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March 23, 2000

The Honorable Bart Gordon
U.S. House of Representatives
2368 Rayburn House Office Building
Washington, D.C. 20515

Dear Congressman Gordon:

At your request, I am responding to full page ads NextWave Telecom has placed in the The Hill and Roll Call complaining that the Federal Communications Commission ("FCC") has cancelled its licenses for failure to make required installment payments. NextWave's various ads ask why the FCC would refuse a $4.3 billion payment from NextWave. There is a simple answer: to ensure the integrity of our licensing rules. As a regulatory agency, we have a responsibility to the American people to enforce our rules fairly and efficiently to ensure that one of our most valuable public assets - the airwaves - is used to serve the American consumer.

NextWave has filed a petition for reconsideration with the Commission, a petition for review in the D.C. Circuit, and is litigating the automatic license cancellation in the Second Circuit. Since these matters are in litigation or pending before the Commission, it would not be appropriate for me to comment on the merits. However, I can explain the reasoning behind the FCC's decision in early January to reject NextWave's last-minute offer to pay what it owes U.S. taxpayers.

By way of background, NextWave was awarded licenses to use publicly owned radio spectrum. In return, NextWave promised to pay the American people a total of $4.3 billion for those licenses in installments over a 10-year period. NextWave's licenses were conditioned on timely payment in full of all installment payments. The licenses stated explicitly that if an installment payment was missed, the licenses would "cancel automatically."

NextWave went into bankruptcy in 1998, never having made a single installment payment, and NextWave did not make any of the regular installment payments that came due while it was in bankruptcy. Moreover, NextWave failed to take steps to build out its network, and it has never provided any service to any customer. NextWave asked the bankruptcy court to cut more than $3.7 billion from its debt to the United States, but that attempt failed. The Court of Appeals for the Second Circuit ruled last December that NextWave could not modify its license obligations in bankruptcy, including the amount owed under the licenses. In addressing the status of NextWave's licenses, the Second Circuit stated that "[b]ecause of the ongoing litigation, the FCC has not yet sought to take any action vis-à-vis the Licenses" but that "it would be probably fair to assume that the FCC will seek to revoke the Licenses." In re NextWave Personal Communications, Inc, 200 F.3d 43, 59 n.15 (2d Cir. 1999).

It was only after the Second Circuit's decision that NextWave offered to cure its missed installment payments and pay off the outstanding balance. In fact, NextWave's offer came after another company had sought to acquire NextWave and its licenses for $8.3 billion, dwarfing the $4.3 billion in outstanding debt. In any event, the FCC rejected NextWave's offer on the ground that the licenses automatically cancelled pursuant to the express terms of the licenses and pursuant to the express provisions of the Commission's rules.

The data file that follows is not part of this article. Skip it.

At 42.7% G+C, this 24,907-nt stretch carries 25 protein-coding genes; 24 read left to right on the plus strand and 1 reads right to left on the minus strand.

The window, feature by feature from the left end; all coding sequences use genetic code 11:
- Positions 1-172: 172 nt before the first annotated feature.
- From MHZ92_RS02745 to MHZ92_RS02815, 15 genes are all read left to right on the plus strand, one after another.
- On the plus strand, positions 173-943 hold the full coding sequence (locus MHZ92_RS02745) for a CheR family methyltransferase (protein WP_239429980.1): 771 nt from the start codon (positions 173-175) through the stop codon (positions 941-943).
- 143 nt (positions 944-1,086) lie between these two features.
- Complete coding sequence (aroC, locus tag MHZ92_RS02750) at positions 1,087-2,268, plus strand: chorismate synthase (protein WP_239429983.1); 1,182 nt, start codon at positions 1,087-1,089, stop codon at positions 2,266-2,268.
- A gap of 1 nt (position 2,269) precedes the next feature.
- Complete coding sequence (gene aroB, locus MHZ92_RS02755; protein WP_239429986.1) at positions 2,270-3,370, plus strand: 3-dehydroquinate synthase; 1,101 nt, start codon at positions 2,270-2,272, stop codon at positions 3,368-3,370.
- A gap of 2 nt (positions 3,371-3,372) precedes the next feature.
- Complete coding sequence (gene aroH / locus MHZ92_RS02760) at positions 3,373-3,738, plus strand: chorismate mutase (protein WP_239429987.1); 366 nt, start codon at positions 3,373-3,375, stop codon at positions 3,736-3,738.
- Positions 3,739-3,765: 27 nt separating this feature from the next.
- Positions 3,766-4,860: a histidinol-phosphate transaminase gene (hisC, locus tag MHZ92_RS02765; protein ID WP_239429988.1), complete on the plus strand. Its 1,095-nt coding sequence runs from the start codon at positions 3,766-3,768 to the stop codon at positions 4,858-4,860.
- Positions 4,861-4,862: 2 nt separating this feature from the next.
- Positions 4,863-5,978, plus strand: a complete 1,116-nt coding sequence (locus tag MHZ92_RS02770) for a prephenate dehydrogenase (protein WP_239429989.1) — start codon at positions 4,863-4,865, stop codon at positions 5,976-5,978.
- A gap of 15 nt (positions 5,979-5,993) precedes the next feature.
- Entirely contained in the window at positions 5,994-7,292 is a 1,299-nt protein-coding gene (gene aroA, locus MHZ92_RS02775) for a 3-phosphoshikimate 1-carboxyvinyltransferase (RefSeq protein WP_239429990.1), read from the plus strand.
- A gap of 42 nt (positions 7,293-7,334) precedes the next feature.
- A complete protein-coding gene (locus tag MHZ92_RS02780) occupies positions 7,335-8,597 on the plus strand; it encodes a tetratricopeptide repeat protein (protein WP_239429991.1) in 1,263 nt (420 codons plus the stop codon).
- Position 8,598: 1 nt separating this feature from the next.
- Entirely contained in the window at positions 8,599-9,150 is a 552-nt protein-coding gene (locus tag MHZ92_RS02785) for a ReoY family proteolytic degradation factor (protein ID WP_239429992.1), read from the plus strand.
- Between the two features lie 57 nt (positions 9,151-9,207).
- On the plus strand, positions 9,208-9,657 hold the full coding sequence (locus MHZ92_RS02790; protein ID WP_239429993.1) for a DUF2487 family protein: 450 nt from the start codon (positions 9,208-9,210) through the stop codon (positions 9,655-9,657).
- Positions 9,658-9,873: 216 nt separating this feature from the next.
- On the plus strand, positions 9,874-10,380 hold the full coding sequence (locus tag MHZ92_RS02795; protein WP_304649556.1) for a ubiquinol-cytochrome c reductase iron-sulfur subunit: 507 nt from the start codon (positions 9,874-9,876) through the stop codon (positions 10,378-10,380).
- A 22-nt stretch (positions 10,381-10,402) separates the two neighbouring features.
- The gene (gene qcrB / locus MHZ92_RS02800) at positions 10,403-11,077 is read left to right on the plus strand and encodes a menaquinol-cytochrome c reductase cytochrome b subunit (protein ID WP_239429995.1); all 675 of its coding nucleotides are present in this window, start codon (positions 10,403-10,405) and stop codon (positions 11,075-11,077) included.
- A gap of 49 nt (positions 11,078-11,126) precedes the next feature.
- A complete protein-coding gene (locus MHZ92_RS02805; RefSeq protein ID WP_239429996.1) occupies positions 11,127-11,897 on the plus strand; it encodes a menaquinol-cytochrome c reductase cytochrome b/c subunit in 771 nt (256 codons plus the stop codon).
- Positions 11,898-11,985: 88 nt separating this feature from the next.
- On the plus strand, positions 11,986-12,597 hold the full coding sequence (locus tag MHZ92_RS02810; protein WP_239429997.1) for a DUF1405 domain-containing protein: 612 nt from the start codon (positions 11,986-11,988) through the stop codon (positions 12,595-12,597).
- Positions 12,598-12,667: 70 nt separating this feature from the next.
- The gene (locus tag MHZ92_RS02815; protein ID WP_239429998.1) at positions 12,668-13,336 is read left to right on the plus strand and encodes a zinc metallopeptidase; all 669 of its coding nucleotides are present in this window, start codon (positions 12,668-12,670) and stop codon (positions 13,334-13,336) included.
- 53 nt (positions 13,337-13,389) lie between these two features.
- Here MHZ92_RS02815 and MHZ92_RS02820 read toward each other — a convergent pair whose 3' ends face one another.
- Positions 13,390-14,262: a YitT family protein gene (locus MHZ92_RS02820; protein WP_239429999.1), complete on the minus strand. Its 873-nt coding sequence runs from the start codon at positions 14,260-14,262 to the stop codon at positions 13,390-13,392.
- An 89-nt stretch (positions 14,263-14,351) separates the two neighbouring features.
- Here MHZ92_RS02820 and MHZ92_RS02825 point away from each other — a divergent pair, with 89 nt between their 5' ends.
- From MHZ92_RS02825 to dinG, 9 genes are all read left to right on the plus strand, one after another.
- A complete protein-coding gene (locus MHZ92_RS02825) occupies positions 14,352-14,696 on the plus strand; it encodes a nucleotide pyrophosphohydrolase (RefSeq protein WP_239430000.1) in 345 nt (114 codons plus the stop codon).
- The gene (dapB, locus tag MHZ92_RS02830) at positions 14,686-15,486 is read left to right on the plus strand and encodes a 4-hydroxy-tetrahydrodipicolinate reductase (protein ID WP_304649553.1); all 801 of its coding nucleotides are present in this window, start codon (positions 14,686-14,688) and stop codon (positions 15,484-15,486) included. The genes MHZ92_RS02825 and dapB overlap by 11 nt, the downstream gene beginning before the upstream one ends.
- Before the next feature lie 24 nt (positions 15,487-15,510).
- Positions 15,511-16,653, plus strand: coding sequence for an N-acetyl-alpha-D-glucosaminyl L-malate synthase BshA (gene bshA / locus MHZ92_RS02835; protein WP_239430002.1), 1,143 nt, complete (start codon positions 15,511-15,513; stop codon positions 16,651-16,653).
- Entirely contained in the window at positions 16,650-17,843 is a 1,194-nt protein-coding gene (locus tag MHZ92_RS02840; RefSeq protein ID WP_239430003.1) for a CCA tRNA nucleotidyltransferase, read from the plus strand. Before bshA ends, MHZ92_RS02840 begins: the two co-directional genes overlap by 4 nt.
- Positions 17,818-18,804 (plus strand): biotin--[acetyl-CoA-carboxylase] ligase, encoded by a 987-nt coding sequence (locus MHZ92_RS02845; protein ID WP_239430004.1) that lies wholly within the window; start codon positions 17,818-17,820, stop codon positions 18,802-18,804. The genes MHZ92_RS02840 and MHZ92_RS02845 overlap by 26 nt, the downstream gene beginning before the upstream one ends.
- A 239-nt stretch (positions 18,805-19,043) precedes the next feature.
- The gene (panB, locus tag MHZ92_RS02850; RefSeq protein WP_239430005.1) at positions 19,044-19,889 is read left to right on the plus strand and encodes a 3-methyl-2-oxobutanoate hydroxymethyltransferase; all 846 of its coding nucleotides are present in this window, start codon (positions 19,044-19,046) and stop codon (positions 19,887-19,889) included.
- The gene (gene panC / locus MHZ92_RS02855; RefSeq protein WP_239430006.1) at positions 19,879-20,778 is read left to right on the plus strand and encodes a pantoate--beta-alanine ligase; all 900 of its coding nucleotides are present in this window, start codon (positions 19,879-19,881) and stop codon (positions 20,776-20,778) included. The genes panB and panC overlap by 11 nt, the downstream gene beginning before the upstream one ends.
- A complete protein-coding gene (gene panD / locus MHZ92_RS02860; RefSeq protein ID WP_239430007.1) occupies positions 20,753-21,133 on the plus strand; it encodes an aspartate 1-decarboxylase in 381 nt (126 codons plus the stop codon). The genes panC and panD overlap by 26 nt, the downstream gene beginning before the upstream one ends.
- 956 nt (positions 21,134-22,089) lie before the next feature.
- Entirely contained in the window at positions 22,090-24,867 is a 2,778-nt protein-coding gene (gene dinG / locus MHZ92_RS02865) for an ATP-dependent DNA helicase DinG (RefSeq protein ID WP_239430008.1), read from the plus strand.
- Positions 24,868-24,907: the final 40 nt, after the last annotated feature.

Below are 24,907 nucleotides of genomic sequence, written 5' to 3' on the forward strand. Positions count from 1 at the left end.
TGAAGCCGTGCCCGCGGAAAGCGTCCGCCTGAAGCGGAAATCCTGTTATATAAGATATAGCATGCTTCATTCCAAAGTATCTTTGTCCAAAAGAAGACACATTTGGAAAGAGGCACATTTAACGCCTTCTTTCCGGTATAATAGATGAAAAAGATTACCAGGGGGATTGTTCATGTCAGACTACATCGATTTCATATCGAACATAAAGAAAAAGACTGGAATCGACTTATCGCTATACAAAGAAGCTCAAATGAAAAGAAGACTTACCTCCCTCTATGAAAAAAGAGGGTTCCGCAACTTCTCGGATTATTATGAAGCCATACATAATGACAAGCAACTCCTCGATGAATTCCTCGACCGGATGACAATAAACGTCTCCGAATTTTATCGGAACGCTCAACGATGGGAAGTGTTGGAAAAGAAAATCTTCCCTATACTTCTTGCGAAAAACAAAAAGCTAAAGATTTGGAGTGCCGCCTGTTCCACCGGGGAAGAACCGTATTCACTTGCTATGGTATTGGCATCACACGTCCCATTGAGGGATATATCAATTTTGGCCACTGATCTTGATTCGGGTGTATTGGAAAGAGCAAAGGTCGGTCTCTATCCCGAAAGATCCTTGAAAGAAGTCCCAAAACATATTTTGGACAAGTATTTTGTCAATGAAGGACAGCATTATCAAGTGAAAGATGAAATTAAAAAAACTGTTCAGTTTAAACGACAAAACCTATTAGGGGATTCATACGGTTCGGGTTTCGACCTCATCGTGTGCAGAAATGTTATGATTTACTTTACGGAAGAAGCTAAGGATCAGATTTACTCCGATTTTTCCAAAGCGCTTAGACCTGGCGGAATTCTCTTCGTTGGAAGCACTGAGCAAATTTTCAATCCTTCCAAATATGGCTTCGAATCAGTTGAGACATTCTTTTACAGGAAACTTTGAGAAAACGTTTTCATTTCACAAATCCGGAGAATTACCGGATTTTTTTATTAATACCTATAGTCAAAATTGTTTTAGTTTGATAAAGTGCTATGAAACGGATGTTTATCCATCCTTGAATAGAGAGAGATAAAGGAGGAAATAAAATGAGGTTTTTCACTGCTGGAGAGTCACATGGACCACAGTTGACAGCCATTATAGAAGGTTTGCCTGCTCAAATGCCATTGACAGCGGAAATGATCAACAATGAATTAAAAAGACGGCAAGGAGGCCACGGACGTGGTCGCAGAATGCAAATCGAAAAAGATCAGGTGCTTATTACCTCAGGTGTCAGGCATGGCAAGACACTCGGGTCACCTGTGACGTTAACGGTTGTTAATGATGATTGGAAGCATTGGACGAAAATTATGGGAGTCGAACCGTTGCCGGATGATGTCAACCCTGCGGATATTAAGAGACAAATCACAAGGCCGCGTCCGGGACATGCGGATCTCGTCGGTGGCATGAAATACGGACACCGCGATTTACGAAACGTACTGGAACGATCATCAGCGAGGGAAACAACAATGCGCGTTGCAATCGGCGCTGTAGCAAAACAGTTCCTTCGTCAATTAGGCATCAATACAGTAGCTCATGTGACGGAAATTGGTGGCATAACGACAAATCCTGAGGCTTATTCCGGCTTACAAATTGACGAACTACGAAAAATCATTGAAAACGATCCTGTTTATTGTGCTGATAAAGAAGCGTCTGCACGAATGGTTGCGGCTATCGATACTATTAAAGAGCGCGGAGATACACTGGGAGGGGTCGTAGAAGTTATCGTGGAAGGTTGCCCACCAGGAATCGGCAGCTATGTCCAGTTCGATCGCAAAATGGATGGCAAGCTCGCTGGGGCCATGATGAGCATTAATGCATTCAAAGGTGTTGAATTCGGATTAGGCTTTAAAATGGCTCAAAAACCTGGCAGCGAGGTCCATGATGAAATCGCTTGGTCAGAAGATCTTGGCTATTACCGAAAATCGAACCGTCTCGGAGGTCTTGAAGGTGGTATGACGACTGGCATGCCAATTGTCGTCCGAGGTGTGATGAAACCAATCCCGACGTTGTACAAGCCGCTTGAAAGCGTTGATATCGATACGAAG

The FCC's position that NextWave's "C-block" licenses cancel automatically upon missing a payment deadline has been applied to all "C-block" PCS licensees that have missed payments. Indeed, on the same day that NextWave's payments were due (October 29, 1998), another C-block licensee also missed its payment deadline, and its licenses also automatically cancelled as a result.

NextWave's ads do not mention any of these facts. They fail to mention the lateness of NextWave's offer, the Second Circuit's decision, the express conditions on NextWave's licenses, and the FCC's consistent application of the same principles to other C-block licensees. Finally, and most importantly, NextWave's ads fail to mention that the legal issues surrounding the status of NextWave's licenses are pending before various courts, which will decide the status of NextWave's licenses under the applicable law. For your convenience, I am attaching a copy of our brief to the Second Circuit.

The long delays in the FCC's ability to reclaim the valuable licenses held by NextWave only serve to underscore the importance of enacting legislation similar to the kind adopted by the Senate last year. That legislation would have ensured that a declaration of bankruptcy can not inoculate a licensee from its payment obligations. Ensuring that debtors remain bound by the regulations governing their on-going operations is one of the most firmly established principles in bankruptcy. Such legislation would give to the FCC the same protection that now exists for many other federal agencies engaged in lending, including Department of Housing and Urban Development (HUD) and Department of Health and Human Services (HHS).

The FCC auctions thousands of valuable spectrum licenses for communications services each year. Auction winners must play by the rules and honor conditions placed on our licenses; otherwise, bidders will have no confidence in the FCC's auction authority, and the American consumer will be denied the benefits of the new services resulting from our successful auction policies. That is at the heart of the FCC's litigation position in this case.

I appreciate being given the opportunity to explain the Commission's views on this matter. Please do not hesitate to call upon me if I can be helpful in the future.


William E. Kennard